"So your appetite for information on C++ remains unsated. Fear not, there's more -- much more. In the sections that follow, I put forth my recommendations for further reading on C++. It goes without saying that such recommendations are both subjective and selective, but in view of the litigious age in which we live, it's probably a good idea to say it anyway.
What follows is the list of books I find myself consulting when I have questions about software development in C++. Other good books are available, I'm sure, but these are the ones I use, the ones I can truly recommend.
A good place to begin is with the books that describe the language itself. Until the ANSI/ISO standard is finalized and becomes generally available, most programmers make do with these, and unless you are crucially dependent on the nuances of the official standards documents, I suggest you do, too.
The Annotated C++ Reference Manual, Margaret A. Ellis and Bjarne Stroustrup, Addison-Wesley, 1990, ISBN 0-201-51459-1.
The Design and Evolution of C++, Bjarne Stroustrup, Addison-Wesley, 1994, ISBN 0-201-54330-3.
These books contain not just a description of what's in the language, they also explain the rationale behind the design decisions -- something you won't find in the official standard documents. The Annotated C++ Reference Manual is now incomplete (several language features have been added since it was published -- see Item 35) and is in some cases out of date, but it is still the best reference for the core parts of the language, including templates and exceptions. The Design and Evolution of C++ covers most of what's missing in The Annotated C++ Reference Manual; the only thing it lacks is a discussion of the Standard Template Library (again, see Item 35). These books are not tutorials, they're references, but you can't truly understand C++ unless you understand the material in these books.
For a more general reference on the language and how to apply it, there is no better place to look than the book by the man responsible for C++ in the first place:
The C++ Programming Language (Third Edition), Bjarne Stroustrup, Addison-Wesley, 1997, ISBN 0-201-88954-4.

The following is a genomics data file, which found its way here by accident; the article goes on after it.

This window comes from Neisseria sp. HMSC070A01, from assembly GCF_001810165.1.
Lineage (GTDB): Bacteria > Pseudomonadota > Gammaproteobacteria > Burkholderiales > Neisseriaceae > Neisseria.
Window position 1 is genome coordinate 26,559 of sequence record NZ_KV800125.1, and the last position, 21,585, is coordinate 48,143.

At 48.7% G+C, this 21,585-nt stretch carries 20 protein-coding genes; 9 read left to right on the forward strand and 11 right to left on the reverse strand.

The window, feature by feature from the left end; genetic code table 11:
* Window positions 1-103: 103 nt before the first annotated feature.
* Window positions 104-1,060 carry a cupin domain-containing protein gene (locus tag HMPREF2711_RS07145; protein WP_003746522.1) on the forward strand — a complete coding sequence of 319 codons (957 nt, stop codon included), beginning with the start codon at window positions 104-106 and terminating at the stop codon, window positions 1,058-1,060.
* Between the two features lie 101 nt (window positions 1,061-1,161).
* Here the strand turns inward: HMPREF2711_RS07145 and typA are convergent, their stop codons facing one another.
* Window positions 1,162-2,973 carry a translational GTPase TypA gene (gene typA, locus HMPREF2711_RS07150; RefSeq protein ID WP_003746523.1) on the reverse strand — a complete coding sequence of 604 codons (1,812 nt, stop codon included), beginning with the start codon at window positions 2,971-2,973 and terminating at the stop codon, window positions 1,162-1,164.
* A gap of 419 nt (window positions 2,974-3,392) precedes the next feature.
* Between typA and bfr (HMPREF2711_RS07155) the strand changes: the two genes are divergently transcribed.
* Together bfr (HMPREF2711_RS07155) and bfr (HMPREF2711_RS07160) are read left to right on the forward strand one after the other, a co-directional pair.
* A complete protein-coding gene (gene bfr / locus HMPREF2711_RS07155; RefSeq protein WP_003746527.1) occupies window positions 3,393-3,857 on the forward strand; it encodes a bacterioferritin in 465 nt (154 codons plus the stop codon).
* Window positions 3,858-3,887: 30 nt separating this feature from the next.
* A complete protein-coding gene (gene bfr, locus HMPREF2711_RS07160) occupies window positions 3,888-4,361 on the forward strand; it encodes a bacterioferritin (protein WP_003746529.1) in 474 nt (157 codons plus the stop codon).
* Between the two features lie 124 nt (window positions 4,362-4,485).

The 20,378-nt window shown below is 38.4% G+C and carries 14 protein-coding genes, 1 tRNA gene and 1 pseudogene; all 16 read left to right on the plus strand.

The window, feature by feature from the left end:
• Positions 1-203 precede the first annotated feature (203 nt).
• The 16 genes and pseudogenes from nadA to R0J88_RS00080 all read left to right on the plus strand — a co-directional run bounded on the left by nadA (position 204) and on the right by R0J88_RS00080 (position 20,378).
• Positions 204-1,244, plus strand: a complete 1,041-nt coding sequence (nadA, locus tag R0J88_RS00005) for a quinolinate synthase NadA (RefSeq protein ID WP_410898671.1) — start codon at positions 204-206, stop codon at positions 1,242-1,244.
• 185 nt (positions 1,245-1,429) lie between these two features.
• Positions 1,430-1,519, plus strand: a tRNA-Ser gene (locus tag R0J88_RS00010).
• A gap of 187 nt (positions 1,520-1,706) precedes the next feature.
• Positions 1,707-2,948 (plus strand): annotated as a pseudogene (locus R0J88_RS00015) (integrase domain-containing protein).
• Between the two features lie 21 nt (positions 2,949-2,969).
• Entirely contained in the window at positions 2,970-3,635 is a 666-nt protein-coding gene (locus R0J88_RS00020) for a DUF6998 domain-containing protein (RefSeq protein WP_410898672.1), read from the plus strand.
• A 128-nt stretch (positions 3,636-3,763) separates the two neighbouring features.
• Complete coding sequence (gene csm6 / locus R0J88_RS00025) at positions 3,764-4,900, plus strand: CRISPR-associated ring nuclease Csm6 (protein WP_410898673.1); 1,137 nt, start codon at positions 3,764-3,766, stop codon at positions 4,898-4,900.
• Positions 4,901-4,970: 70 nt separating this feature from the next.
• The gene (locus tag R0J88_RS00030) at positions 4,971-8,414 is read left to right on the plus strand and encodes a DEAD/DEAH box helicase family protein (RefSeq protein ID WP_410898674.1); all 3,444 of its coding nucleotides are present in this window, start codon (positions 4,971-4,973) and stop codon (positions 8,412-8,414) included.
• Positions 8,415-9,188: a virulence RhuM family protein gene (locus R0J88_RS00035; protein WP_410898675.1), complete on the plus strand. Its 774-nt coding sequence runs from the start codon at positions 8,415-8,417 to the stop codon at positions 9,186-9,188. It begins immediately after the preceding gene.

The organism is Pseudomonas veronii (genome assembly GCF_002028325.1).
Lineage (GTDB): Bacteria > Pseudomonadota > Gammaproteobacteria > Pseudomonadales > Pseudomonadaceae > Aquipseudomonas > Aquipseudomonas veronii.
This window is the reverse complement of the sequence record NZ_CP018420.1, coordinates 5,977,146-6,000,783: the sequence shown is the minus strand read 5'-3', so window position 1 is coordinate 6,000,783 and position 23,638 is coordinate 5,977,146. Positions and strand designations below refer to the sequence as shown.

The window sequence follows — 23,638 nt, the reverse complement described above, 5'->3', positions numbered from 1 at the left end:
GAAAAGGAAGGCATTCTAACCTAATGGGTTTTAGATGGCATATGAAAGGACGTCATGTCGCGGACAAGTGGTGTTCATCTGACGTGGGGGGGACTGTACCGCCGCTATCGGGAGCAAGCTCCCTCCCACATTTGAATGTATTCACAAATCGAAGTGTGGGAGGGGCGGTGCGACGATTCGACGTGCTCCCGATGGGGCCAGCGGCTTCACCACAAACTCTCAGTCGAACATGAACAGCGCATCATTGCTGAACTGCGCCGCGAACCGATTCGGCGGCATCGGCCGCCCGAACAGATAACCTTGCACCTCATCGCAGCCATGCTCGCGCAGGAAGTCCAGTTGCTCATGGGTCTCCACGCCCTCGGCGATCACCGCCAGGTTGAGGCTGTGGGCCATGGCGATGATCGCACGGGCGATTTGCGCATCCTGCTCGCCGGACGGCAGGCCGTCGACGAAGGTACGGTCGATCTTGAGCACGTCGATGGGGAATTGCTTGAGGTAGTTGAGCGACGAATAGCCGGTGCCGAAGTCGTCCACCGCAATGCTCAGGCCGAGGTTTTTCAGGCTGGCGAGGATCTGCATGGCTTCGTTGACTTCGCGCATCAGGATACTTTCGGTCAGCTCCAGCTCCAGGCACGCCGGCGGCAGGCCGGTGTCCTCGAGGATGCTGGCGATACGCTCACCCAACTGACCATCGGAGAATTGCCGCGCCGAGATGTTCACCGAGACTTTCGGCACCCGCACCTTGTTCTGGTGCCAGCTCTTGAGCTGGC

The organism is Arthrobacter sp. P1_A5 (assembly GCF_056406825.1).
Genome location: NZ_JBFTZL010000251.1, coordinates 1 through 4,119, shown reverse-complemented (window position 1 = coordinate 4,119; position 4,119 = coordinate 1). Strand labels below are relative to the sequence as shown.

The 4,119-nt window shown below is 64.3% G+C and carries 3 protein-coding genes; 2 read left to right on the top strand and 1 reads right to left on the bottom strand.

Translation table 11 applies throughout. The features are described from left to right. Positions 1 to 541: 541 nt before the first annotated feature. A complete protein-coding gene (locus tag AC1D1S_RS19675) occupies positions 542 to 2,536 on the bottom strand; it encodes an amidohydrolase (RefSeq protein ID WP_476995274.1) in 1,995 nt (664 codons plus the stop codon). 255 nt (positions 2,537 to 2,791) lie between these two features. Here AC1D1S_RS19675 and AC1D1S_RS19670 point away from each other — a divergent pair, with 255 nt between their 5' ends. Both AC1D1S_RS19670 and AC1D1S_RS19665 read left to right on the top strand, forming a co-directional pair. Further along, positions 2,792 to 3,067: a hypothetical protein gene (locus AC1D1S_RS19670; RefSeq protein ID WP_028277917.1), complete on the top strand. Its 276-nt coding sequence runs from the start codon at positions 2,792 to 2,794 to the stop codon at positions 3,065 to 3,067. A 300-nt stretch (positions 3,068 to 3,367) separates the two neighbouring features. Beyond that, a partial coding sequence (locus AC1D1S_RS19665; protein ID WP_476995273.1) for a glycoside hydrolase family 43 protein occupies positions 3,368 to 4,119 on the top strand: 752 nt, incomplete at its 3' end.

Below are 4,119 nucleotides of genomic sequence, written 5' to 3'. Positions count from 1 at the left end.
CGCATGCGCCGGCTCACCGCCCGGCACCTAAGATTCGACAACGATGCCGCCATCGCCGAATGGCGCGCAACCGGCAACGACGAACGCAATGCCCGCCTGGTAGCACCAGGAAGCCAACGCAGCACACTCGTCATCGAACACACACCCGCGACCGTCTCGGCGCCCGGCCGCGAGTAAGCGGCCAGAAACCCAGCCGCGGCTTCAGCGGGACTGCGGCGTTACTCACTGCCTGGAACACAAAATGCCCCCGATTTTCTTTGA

Stroustrup has been intimately involved in the language's design, implementation, application, and standardization since its inception, and he probably knows more about it than anybody else does. His descriptions of language features make for dense reading, but that's primarily because they contain so much information. The chapters on the standard C++ library provide a good introduction to this crucial aspect of modern C++.
If you're ready to move beyond the language itself and are interested in how to apply it effectively, you might consider my other book on the subject:
Effective C++, Second Edition: 50 Specific Ways to Improve Your Programs and Designs, Scott Meyers, Addison-Wesley, 1998, ISBN 0-201-92488-9.
That book is organized similarly to this one, but it covers different (arguably more fundamental) material.
A book pitched at roughly the same level as my Effective C++ books, but covering different topics, is
C++ Strategies and Tactics, Robert Murray, Addison-Wesley, 1993, ISBN 0-201-56382-7.
Murray's book is especially strong on the fundamentals of template design, a topic to which he devotes two chapters. He also includes a chapter on the important topic of migrating from C development to C++ development. Much of my discussion on reference counting (see Item 29) is based on the ideas in C++ Strategies and Tactics.
If you're the kind of person who likes to learn proper programming technique by reading code, the book for you is
C++ Programming Style, Tom Cargill, Addison-Wesley, 1992, ISBN 0-201-56365-7.